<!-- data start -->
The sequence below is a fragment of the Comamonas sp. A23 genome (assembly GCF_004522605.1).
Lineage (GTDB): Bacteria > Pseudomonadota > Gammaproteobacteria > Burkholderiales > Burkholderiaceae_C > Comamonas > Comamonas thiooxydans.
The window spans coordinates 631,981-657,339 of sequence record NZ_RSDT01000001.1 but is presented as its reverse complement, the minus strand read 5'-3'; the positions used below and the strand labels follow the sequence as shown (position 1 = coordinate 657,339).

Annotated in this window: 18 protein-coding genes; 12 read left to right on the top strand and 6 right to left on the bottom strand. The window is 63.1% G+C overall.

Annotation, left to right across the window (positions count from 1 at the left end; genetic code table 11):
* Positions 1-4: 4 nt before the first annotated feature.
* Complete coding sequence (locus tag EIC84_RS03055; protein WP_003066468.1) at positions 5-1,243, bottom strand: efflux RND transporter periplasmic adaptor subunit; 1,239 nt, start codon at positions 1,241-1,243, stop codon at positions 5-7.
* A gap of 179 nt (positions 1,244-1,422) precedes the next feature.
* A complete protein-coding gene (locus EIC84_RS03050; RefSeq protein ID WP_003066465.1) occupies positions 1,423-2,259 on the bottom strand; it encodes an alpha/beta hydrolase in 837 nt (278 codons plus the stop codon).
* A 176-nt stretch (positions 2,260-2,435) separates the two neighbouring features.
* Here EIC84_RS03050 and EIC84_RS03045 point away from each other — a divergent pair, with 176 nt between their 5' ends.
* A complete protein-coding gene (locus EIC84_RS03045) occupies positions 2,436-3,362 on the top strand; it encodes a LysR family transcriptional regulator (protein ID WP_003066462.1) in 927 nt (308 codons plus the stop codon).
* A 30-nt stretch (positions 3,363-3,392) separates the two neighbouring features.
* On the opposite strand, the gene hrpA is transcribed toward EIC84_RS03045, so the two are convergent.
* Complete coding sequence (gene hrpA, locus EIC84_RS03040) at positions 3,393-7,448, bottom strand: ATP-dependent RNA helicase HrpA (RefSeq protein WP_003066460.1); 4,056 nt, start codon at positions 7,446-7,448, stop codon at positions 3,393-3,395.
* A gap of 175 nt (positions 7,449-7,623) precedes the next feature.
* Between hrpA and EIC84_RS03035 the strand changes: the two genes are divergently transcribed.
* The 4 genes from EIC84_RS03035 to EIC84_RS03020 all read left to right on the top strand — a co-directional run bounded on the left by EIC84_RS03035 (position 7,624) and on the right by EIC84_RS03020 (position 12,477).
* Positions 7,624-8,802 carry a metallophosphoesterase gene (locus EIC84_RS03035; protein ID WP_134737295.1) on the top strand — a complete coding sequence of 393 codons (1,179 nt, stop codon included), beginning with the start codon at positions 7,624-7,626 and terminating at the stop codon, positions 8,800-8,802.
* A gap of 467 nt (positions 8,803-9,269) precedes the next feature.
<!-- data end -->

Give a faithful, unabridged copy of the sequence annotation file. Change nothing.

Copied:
The sequence below is a fragment of the Comamonas sp. A23 genome (assembly GCF_004522605.1).
Lineage (GTDB): Bacteria > Pseudomonadota > Gammaproteobacteria > Burkholderiales > Burkholderiaceae_C > Comamonas > Comamonas thiooxydans.
The window spans coordinates 631,981-657,339 of sequence record NZ_RSDT01000001.1 but is presented as its reverse complement, the minus strand read 5'-3'; the positions used below and the strand labels follow the sequence as shown (position 1 = coordinate 657,339).

Annotated in this window: 18 protein-coding genes; 12 read left to right on the top strand and 6 right to left on the bottom strand. The window is 63.1% G+C overall.

Annotation, left to right across the window (positions count from 1 at the left end; genetic code table 11):
* Positions 1-4: 4 nt before the first annotated feature.
* Complete coding sequence (locus tag EIC84_RS03055; protein WP_003066468.1) at positions 5-1,243, bottom strand: efflux RND transporter periplasmic adaptor subunit; 1,239 nt, start codon at positions 1,241-1,243, stop codon at positions 5-7.
* A gap of 179 nt (positions 1,244-1,422) precedes the next feature.
* A complete protein-coding gene (locus EIC84_RS03050; RefSeq protein ID WP_003066465.1) occupies positions 1,423-2,259 on the bottom strand; it encodes an alpha/beta hydrolase in 837 nt (278 codons plus the stop codon).
* A 176-nt stretch (positions 2,260-2,435) separates the two neighbouring features.
* Here EIC84_RS03050 and EIC84_RS03045 point away from each other — a divergent pair, with 176 nt between their 5' ends.
* A complete protein-coding gene (locus EIC84_RS03045) occupies positions 2,436-3,362 on the top strand; it encodes a LysR family transcriptional regulator (protein ID WP_003066462.1) in 927 nt (308 codons plus the stop codon).
* A 30-nt stretch (positions 3,363-3,392) separates the two neighbouring features.
* On the opposite strand, the gene hrpA is transcribed toward EIC84_RS03045, so the two are convergent.
* Complete coding sequence (gene hrpA, locus EIC84_RS03040) at positions 3,393-7,448, bottom strand: ATP-dependent RNA helicase HrpA (RefSeq protein WP_003066460.1); 4,056 nt, start codon at positions 7,446-7,448, stop codon at positions 3,393-3,395.
* A gap of 175 nt (positions 7,449-7,623) precedes the next feature.
* Between hrpA and EIC84_RS03035 the strand changes: the two genes are divergently transcribed.
* The 4 genes from EIC84_RS03035 to EIC84_RS03020 all read left to right on the top strand — a co-directional run bounded on the left by EIC84_RS03035 (position 7,624) and on the right by EIC84_RS03020 (position 12,477).
* Positions 7,624-8,802 carry a metallophosphoesterase gene (locus EIC84_RS03035; protein ID WP_134737295.1) on the top strand — a complete coding sequence of 393 codons (1,179 nt, stop codon included), beginning with the start codon at positions 7,624-7,626 and terminating at the stop codon, positions 8,800-8,802.
* A gap of 467 nt (positions 8,803-9,269) precedes the next feature.